- The Expert Commission therefore recommends, among other things, making visible those digitalisation-related competences that already exist and are used in the different occupations. So far, these often factor too little into job evaluations, especially in fields such as care work, where they have so far hardly been recognised. In addition, competences perceived as typically “female” (such as psychosocial skills) need to be adequately taken into account and rewarded accordingly.
In order for people to be able to cope in an increasingly digitalised society and to actively shape it, they need more digitalisation-related skills and competences. These include, for example, the ability to search for information online and to classify this information in terms of its reliability and credibility, knowledge about communication, cooperation, and the functioning of political participation via digital channels, the production of digital audio and video formats, a basic understanding of the functioning, programming, and limits of information technology systems as well as rules and laws regarding data and privacy protection.
- The Expert Commission therefore recommends, among other things, removing gender-related barriers that impede or even prevent access to such competences. This applies to all levels of education and across the entire life course, from early childhood education to advanced (vocational) training. In addition, the National Skills Strategy (“Weiterbildungsstrategie”) should be expanded to include gender equality objectives.
New methods, such as the use of algorithms in staff selection, are accompanied by considerable discrimination risks. The functioning of systems that are supposed to support staffing decisions is difficult to monitor: What criteria decide, for example, when a system automatically discards an application; or which people are specifically shown job advertisements on social media?
- The Expert Commission therefore recommends, among other things, that the use of algorithmic systems in staff decisions be included in the list of processes for which a data protection impact assessment must be carried out. In the case of automated systems, transparency must be ensured and complete automation must be prohibited.
The possibilities, but also the risks, of remote work must be considered in a differentiated manner. The dissolution of boundaries between paid employment and (unpaid) care work must not exacerbate existing gender inequalities.
- The Expert Commission therefore recommends that the following be regulated with regard to remote work, among other measures: legal entitlement, voluntariness, occupational health and safety, data protection, protection against discrimination, workplace equipment, accident insurance, and tax deductibility.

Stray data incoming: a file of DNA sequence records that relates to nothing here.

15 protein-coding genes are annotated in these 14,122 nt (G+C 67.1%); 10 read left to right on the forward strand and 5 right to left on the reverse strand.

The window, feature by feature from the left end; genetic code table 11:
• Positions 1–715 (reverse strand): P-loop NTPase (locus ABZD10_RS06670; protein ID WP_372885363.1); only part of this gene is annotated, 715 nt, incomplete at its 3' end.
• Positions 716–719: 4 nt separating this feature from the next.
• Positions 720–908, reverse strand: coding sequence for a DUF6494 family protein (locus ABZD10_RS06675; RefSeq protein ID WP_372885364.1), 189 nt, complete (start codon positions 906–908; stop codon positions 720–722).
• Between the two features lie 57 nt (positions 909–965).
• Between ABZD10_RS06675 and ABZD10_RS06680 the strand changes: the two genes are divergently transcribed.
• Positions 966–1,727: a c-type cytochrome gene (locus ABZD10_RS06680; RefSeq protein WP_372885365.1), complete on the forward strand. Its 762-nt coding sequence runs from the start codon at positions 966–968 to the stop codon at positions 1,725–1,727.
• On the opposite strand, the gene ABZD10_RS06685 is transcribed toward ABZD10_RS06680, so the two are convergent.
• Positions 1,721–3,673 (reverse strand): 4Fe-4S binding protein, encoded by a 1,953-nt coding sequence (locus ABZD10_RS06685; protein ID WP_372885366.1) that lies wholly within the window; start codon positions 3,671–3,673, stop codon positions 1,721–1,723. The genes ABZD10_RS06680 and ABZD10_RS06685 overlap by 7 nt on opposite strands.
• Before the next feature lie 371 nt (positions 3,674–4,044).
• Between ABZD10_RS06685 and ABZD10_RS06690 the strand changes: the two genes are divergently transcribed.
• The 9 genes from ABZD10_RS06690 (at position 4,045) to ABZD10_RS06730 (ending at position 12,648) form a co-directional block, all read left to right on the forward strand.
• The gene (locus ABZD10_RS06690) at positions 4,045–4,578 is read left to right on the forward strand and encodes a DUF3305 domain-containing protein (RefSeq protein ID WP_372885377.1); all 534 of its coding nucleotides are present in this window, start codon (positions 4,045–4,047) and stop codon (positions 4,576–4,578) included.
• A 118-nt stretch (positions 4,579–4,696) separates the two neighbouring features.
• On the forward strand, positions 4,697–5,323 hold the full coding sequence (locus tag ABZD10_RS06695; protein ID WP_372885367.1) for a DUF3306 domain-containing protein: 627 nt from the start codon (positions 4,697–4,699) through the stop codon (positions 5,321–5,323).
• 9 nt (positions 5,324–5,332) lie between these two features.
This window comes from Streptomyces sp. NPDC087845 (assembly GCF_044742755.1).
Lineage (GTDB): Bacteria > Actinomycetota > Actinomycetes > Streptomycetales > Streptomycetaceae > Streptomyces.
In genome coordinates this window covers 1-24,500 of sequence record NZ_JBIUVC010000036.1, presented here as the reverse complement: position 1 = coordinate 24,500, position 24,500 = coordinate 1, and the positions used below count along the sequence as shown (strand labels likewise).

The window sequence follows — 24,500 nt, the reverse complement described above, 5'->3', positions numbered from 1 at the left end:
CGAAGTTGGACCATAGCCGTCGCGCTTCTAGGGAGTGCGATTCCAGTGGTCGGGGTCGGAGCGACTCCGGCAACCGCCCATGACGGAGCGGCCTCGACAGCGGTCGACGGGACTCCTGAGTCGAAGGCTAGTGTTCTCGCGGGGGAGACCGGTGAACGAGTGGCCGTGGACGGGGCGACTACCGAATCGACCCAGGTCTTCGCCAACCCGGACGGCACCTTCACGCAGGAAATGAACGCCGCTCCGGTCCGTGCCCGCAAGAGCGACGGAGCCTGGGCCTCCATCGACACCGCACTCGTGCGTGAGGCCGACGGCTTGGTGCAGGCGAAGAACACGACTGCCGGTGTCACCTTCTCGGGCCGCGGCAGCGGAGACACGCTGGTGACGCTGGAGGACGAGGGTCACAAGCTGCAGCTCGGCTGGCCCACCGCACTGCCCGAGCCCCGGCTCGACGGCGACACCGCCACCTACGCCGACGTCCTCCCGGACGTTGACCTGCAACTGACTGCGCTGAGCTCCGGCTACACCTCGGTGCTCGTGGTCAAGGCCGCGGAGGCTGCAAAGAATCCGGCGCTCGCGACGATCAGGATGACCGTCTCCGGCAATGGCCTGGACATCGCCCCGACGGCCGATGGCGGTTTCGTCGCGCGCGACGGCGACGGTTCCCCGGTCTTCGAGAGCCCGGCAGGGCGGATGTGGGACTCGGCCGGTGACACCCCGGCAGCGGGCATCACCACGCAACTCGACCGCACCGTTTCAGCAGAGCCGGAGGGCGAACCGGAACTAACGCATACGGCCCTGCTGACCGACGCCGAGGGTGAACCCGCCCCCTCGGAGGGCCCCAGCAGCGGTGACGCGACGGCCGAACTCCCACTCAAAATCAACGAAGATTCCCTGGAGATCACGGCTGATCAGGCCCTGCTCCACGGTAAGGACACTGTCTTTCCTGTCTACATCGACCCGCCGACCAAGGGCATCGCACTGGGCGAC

Digitalisation of society (Chapter B.IV)
By taking into account the digitalisation of society, the Expert Commission expands the perspective beyond economics. After all, digital technologies permeate the entire social life.
Social media is a relatively new and strongly growing but nonetheless little researched phenomenon. They do not represent the genuine diversity of people, but rather convey gender stereotypes for the most part.
- The Expert Commission recommends therefore stronger promotion of diverse gender images within social media, among other measures. To do so, it is important to support positive examples, to change production cultures and to expand media literacy and education.
Gender-based digital violence occurs in all areas of society and goes far beyond violence in social media. Many forms or instruments with which gender-based violence is perpetrated have only been made possible by digitalisation. One could think of stalking apps, for example. Therefore, one may speak of a new quality of violence – which creates new challenges.
- The Expert Commission therefore recommends, among other things, improving protection and support against gender-based digital violence. To this end, gaps at knowledge nodes must be closed, including in specialised counselling centres, but also within the police force, courts, law enforcement agencies, and in the administration.
Basic data protection and communication rights should ensure that all people, regardless of gender, can participate equally in social life. The use of personal data must not lead to (gender-related) discrimination. The state is obliged to protect against discrimination by private actors.
- The Expert Commission therefore recommends, among other things, that the foundations of democratic, liberal, and non-discriminatory capabilities be secured. To this end, data protection, privacy, informational self-determination, and IT security must each be ascribed high values and be enforced accordingly.
Gender equality policy structures and instruments (Chapter C)
Gender equality policy structures and instruments create framework conditions for the actual implementation of equal capabilities. This also applies in the context of digitalisation. In this sense, these structures and instruments constitute the “breeding ground” that feeds the “onion” of a gender equality-oriented digitalisation.
The digital transformation process affects people’s lives; questions of existing gender inequalities arise in a new and different way. Promoting equal capabilities for all people in this process is an urgent and challenging task. Existing gender equality policy instruments and structures must therefore be used effectively and adapted if necessary. These instruments include: interdepartmental strategies, gender budgeting or equality-oriented law and technology assessments, as well as institutions that support the transfer of knowledge about equality and equity. The Expert Commission therefore recommends, amongst others:
- Gender equality and digitalisation should be more closely linked and considered together in a strategic perspective (e.g. in an interdepartmental Gender Equality Strategy (“Gleichstellungsstrategie”) or the national implementation strategy “Shaping digitalisation” (“Digitalstrategie”)).
- Digitalisation-related expenditure in the 2021 federal budget should definitely be examined within the framework of a gender budgeting analysis – and the findings be consistently realised and implemented.
- Gender equality-oriented impact assessments should be strengthened and made more binding. In the context of digitalisation, gender-competent technology assessment is particularly gaining in importance.
- The envisioned Federal Foundation for Gender Equality should have a digitalisation unit as well as adequate staff and resources for its tasks.